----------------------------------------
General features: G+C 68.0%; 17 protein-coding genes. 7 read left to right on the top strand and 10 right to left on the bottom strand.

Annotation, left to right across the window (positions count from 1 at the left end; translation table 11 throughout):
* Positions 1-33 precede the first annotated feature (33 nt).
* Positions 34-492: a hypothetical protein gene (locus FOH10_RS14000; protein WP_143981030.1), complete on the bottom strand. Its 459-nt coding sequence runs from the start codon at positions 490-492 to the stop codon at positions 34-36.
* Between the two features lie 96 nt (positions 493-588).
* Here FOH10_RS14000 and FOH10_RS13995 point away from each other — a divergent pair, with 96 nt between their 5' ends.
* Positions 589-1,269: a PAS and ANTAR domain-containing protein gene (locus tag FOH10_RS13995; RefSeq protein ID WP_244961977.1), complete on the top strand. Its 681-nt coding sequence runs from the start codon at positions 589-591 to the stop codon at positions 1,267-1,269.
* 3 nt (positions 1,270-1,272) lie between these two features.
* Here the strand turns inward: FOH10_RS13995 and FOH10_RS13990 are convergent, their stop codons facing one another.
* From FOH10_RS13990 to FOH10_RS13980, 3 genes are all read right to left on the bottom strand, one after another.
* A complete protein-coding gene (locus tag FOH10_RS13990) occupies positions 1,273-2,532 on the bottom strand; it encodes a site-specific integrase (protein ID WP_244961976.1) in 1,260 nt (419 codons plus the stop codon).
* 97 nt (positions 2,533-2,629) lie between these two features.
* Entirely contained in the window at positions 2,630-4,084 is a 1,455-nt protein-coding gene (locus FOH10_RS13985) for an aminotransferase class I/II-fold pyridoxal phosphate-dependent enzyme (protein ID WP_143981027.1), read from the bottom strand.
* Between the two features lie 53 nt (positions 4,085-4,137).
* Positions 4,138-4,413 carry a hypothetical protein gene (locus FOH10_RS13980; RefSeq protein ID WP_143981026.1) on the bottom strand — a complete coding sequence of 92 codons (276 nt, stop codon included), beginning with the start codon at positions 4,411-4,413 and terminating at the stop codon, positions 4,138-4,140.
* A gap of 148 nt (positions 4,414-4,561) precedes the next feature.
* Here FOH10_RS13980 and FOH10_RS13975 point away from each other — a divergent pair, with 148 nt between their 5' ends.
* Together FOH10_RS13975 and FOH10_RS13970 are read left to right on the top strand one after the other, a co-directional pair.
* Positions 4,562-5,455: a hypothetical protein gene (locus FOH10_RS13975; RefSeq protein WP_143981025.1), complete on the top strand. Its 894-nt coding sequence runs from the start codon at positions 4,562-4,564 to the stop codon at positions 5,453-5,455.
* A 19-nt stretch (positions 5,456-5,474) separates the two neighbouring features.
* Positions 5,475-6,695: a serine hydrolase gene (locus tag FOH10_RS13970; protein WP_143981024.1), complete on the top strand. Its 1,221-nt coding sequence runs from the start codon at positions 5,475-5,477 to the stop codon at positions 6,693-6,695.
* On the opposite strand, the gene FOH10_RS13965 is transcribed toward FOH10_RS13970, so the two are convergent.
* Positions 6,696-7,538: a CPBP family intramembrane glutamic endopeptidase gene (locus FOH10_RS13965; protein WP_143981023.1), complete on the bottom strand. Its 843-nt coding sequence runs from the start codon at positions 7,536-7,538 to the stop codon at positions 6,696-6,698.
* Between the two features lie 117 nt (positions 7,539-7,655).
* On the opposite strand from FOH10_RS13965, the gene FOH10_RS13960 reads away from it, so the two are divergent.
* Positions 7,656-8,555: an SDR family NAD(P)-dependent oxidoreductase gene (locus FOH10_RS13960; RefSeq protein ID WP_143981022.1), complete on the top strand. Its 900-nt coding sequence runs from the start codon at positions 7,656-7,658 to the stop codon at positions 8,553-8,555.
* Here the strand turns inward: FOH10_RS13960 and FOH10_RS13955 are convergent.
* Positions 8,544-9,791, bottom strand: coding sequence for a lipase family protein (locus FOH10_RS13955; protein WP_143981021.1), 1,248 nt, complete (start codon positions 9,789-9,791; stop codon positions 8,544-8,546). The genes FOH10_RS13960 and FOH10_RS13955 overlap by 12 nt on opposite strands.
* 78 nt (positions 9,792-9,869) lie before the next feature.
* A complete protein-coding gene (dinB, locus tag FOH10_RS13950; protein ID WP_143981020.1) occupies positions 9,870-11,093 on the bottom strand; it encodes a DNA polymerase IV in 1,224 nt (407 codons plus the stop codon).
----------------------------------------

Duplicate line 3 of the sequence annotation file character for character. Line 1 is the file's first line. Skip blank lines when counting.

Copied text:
* Positions 1-33 precede the first annotated feature (33 nt).